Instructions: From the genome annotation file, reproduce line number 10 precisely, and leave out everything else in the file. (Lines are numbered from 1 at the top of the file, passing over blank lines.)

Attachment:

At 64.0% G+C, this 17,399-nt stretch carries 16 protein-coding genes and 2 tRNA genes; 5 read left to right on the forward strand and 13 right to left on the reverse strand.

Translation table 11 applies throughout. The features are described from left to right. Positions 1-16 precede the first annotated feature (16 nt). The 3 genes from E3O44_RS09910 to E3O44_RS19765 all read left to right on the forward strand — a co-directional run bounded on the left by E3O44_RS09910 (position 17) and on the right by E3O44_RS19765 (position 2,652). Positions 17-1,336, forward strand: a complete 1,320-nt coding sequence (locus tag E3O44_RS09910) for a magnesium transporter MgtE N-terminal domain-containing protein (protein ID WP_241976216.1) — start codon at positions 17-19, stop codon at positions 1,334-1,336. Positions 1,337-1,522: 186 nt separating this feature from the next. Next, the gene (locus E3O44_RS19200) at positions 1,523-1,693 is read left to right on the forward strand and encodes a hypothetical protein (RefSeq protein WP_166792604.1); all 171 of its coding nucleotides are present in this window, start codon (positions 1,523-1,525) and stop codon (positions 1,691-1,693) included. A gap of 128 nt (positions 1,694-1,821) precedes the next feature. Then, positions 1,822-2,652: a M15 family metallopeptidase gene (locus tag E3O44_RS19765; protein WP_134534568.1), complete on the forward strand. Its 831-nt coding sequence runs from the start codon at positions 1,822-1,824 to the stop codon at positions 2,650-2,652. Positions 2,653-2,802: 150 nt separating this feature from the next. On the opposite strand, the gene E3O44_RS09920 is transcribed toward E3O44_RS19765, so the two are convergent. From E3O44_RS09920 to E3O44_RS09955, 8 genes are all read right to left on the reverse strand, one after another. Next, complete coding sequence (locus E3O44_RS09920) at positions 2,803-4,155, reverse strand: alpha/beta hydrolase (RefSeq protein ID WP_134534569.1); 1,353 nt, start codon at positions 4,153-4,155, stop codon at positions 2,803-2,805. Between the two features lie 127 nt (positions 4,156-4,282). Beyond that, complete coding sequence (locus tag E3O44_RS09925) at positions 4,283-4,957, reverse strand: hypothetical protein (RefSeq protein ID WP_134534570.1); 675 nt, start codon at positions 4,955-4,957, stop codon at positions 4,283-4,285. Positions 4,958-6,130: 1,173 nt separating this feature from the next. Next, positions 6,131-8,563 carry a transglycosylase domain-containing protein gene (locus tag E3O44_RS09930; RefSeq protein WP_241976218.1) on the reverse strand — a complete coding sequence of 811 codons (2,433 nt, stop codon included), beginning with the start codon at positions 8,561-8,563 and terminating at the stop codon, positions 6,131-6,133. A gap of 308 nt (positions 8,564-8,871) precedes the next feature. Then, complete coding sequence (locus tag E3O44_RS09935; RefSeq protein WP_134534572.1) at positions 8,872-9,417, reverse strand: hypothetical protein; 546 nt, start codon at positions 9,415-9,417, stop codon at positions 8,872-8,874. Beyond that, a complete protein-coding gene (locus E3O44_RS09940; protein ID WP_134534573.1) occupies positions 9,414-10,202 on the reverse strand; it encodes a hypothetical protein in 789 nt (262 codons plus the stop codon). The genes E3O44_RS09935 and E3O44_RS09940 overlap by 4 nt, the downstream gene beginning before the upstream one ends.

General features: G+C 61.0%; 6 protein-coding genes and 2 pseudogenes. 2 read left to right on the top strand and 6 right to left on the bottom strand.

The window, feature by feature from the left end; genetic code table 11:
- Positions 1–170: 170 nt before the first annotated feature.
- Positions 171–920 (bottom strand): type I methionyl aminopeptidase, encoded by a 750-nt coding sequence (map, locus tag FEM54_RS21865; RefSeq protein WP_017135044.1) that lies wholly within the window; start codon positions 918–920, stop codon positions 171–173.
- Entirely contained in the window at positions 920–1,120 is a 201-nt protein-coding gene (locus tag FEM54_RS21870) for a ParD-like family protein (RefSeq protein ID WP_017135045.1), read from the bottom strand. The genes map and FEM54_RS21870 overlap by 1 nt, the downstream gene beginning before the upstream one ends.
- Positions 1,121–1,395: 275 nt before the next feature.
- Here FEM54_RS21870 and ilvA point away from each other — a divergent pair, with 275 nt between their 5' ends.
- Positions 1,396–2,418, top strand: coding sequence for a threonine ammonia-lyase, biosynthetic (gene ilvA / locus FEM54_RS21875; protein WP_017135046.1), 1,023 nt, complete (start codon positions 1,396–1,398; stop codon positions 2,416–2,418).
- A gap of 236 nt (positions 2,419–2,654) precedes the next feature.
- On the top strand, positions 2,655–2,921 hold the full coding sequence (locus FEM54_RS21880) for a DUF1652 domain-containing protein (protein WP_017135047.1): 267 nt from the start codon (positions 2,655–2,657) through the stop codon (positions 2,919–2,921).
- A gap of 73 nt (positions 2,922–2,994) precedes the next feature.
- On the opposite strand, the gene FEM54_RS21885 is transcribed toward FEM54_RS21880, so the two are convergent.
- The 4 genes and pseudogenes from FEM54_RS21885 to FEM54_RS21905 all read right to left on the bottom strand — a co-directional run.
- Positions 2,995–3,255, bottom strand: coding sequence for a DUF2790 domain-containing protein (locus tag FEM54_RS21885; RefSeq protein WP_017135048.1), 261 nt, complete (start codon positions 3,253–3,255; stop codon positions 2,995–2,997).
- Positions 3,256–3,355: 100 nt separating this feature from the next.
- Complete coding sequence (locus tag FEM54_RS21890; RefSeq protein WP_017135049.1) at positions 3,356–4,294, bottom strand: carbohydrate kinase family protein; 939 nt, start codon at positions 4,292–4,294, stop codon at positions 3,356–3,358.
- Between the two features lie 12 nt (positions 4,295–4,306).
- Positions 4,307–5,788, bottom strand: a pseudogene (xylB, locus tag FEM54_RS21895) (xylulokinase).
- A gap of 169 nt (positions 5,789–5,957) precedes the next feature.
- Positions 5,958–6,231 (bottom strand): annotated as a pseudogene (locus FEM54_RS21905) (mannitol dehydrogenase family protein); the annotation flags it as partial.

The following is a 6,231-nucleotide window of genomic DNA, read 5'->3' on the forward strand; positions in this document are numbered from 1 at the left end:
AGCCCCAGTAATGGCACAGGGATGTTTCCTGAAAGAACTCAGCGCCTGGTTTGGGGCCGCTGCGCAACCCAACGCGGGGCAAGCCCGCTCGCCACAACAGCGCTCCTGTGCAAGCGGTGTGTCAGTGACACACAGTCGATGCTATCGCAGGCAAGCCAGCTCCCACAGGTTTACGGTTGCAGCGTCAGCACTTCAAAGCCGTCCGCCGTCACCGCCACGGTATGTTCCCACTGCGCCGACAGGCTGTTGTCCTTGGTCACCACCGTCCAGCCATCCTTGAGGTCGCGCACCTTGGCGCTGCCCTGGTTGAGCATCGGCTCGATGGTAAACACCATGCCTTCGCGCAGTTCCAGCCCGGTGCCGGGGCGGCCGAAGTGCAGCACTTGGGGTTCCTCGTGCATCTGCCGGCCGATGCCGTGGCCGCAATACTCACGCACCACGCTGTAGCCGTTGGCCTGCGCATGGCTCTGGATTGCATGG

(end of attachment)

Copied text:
- Positions 1,396–2,418, top strand: coding sequence for a threonine ammonia-lyase, biosynthetic (gene ilvA / locus FEM54_RS21875; protein WP_017135046.1), 1,023 nt, complete (start codon positions 1,396–1,398; stop codon positions 2,416–2,418).